An eight-centimeter-square piece of the 1087-year-old Aleppo Codex will be given to a representative of the Ben Zvi Institute in Jerusalem on Thursday, following 18 years during which Israeli scholars tried to retrieve it from businessman Sam Sabbagh.
Sabbagh salvaged the fragment from a burning synagogue in Aleppo, Syria in 1947.
Inscribed on both sides, it is one of the lost fragments of the codex, a copy of the Bible written in 920 C.E. in Tiberias by the scribe Shlomo Ben Buya'a. The fragment Sabbagh had bears verses of Exodus chapter 8, including the words of Moses to Pharaoh: "Let my people go, that they may serve me..."
Sabbagh believed the small piece of parchment was his good luck charm for six decades. He was convinced that thanks to the parchment, which he kept with him always in a transparent plastic container, he had been saved from riots in his hometown of Aleppo during Israel's War of Independence, and he had managed to immigrate from Syria to the United States in 1968 and start a new life in Brooklyn and make a living. The charm was with him when he underwent complicated surgery.
Just two years ago, it completed its task, when Sabbagh passed away.
The Aleppo synagogue in which the codex had been kept was burned down exactly 60 years ago by an enraged mob, following the United Nations decision to establish a Jewish state in Palestine. The fate of the Codex was subsequently unknown for 10 years. It had disappeared from the locked cabinet in which it had been kept for centuries, and many believed it had burned together with 40 Torah scrolls, some of them ancient.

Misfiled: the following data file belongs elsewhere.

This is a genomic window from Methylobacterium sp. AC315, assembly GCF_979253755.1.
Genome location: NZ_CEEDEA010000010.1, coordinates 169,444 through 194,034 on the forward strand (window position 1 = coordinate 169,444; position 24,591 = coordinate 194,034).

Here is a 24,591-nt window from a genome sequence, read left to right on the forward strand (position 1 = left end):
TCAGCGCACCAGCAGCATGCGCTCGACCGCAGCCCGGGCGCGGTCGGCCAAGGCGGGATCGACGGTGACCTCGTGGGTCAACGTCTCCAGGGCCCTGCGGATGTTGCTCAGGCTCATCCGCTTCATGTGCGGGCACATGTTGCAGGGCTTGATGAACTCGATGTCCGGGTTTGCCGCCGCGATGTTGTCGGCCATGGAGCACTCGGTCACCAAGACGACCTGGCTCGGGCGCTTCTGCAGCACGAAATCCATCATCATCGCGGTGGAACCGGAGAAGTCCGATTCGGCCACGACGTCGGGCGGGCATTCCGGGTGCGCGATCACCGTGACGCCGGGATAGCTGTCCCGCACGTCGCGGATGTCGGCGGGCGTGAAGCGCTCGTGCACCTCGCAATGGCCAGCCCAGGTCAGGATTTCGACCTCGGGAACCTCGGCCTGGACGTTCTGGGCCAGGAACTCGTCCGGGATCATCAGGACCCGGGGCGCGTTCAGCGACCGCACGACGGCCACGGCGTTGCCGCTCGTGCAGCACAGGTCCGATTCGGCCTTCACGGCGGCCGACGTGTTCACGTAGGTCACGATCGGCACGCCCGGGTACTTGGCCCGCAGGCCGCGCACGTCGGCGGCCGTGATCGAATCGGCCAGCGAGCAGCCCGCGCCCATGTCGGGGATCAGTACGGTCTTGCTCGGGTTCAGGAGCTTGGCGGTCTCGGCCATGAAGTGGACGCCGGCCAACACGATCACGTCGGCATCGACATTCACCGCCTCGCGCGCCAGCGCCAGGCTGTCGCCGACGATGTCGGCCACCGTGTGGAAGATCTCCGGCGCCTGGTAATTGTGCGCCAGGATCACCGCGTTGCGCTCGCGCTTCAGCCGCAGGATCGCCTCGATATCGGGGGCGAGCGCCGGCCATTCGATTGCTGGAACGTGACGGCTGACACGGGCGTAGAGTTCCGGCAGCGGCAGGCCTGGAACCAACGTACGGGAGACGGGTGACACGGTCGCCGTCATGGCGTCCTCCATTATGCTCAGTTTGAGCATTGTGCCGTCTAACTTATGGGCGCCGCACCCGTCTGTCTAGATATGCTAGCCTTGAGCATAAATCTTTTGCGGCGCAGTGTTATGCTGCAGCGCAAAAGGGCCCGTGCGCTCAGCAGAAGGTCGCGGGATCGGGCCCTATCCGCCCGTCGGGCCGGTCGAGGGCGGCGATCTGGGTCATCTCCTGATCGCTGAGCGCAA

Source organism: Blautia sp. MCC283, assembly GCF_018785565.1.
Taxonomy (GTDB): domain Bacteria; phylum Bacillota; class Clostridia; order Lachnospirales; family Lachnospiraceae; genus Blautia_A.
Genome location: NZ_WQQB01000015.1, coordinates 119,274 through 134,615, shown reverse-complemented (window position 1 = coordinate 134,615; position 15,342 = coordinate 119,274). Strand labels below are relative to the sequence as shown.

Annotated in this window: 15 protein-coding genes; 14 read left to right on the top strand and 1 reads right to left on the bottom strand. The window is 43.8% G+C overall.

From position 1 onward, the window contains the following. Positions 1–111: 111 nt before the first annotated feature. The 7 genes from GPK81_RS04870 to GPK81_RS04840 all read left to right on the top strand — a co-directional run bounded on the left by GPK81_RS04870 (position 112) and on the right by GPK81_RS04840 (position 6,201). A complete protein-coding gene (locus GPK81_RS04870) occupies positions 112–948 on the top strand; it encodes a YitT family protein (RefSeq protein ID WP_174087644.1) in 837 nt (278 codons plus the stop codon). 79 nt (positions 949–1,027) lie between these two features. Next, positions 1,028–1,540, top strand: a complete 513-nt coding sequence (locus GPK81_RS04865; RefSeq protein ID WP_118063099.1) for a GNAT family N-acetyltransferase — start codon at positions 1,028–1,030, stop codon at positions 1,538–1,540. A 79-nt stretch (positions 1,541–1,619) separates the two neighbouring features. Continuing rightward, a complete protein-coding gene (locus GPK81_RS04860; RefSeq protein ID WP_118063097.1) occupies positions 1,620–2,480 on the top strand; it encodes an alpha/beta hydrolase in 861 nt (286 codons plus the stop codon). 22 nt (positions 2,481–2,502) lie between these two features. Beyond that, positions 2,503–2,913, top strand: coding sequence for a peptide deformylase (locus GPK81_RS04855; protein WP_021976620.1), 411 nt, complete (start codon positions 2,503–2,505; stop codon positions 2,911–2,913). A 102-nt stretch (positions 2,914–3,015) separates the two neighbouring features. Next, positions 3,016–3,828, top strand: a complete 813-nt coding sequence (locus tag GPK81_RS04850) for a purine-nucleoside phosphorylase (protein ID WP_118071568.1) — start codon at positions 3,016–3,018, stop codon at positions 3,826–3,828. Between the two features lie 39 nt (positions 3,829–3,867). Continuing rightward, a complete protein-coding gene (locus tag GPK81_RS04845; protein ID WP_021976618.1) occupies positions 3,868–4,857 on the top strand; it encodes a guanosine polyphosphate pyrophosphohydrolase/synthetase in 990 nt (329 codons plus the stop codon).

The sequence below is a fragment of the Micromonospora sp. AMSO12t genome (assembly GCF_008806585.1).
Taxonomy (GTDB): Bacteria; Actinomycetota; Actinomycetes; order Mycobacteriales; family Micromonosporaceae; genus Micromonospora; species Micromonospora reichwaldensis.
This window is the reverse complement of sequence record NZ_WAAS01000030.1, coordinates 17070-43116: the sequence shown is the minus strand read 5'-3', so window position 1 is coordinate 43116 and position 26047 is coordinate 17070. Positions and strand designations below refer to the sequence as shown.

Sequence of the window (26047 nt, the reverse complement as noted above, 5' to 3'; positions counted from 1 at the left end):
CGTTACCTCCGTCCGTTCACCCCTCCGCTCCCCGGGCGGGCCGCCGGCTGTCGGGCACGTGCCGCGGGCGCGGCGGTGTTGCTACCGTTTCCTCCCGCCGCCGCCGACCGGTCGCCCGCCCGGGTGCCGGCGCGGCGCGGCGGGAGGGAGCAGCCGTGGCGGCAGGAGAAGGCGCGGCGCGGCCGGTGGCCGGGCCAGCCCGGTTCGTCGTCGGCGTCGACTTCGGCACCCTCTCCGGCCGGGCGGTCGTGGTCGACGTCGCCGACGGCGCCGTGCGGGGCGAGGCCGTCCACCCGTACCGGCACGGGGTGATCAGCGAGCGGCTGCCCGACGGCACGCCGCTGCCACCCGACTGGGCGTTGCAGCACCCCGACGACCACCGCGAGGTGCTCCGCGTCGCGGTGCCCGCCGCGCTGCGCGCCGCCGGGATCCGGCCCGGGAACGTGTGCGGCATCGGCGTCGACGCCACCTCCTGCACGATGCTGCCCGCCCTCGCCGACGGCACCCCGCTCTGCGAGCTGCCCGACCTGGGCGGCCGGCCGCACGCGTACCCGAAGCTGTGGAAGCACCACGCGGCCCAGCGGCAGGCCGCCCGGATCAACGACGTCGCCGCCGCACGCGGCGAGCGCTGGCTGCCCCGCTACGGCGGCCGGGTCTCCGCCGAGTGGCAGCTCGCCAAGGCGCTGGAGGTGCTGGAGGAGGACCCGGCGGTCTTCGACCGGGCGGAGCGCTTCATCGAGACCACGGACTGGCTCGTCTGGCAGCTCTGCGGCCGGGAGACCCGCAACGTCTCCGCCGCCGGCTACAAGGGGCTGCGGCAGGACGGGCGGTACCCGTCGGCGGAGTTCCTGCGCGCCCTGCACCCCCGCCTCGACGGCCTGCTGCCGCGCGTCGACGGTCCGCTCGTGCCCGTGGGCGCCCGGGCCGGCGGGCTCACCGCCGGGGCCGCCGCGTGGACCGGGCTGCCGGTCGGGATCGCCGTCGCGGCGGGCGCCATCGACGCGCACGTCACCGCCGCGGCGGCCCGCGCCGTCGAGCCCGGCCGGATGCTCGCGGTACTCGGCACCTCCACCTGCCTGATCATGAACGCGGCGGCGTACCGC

But in 1958, the Aleppo Codex was smuggled to Israel via Turkey, wrapped in burlap, inside of an old washing machine belonging to a family coming to live in the country. The codex was presented to the Ben Zvi Institute, as a representative of Israel and in recognition of its research into Mizrahi Jewry. But then, a number of Jews, formerly of Aleppo, sued to keep the codex in the community. A legal battle ensued, the outcome of which was that the manuscript would remain in the possession of the Ben Zvi Institute, but would be transfered to the National Library, and later, when complex restoration work was needed, to the Israel Museum. It is now on display in the museum's Shrine of the Book.
But only 294 out of the original 487 pages survived. Most of the Pentateuch up to the middle of Deuteronomy was gone, and some of the last books of the Bible: Ecclesiastes, Job, Esther, Daniel and Ezra, were lost.
It was first thought they burned in the fire, but further tests on the surviving portions showed that their darkened edges were not caused by burning but rather by a fungus. New theories stated that parts of the codex must have been taken from the ruins of the synagogue. Rumors emerged that pages of the codex were being sold by antiquities dealers for huge sums of money. But in the last 50 years, only one additional page came to Jerusalem to join the others.